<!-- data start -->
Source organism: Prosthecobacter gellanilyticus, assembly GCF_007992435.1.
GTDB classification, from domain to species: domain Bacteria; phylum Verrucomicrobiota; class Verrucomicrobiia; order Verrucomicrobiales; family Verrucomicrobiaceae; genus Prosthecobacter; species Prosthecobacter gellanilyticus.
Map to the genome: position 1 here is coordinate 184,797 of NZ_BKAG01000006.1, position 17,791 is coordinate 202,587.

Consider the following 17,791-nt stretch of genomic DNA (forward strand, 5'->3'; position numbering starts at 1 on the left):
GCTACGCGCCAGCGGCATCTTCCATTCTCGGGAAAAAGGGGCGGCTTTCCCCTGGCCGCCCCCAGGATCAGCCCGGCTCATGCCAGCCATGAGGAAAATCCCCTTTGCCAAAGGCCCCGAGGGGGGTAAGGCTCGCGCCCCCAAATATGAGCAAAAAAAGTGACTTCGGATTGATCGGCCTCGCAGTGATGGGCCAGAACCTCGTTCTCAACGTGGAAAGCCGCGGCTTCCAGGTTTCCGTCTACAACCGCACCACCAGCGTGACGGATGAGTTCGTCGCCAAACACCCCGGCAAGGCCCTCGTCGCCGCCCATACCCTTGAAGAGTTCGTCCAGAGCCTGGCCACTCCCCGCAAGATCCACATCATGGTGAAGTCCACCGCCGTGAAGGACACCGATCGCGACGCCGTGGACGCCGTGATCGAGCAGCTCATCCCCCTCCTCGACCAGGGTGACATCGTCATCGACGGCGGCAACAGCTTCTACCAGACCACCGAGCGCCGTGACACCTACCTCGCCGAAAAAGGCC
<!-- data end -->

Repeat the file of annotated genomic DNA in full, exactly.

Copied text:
Source organism: Prosthecobacter gellanilyticus, assembly GCF_007992435.1.
GTDB classification, from domain to species: domain Bacteria; phylum Verrucomicrobiota; class Verrucomicrobiia; order Verrucomicrobiales; family Verrucomicrobiaceae; genus Prosthecobacter; species Prosthecobacter gellanilyticus.
Map to the genome: position 1 here is coordinate 184,797 of NZ_BKAG01000006.1, position 17,791 is coordinate 202,587.

Consider the following 17,791-nt stretch of genomic DNA (forward strand, 5'->3'; position numbering starts at 1 on the left):
GCTACGCGCCAGCGGCATCTTCCATTCTCGGGAAAAAGGGGCGGCTTTCCCCTGGCCGCCCCCAGGATCAGCCCGGCTCATGCCAGCCATGAGGAAAATCCCCTTTGCCAAAGGCCCCGAGGGGGGTAAGGCTCGCGCCCCCAAATATGAGCAAAAAAAGTGACTTCGGATTGATCGGCCTCGCAGTGATGGGCCAGAACCTCGTTCTCAACGTGGAAAGCCGCGGCTTCCAGGTTTCCGTCTACAACCGCACCACCAGCGTGACGGATGAGTTCGTCGCCAAACACCCCGGCAAGGCCCTCGTCGCCGCCCATACCCTTGAAGAGTTCGTCCAGAGCCTGGCCACTCCCCGCAAGATCCACATCATGGTGAAGTCCACCGCCGTGAAGGACACCGATCGCGACGCCGTGGACGCCGTGATCGAGCAGCTCATCCCCCTCCTCGACCAGGGTGACATCGTCATCGACGGCGGCAACAGCTTCTACCAGACCACCGAGCGCCGTGACACCTACCTCGCCGAAAAAGGCC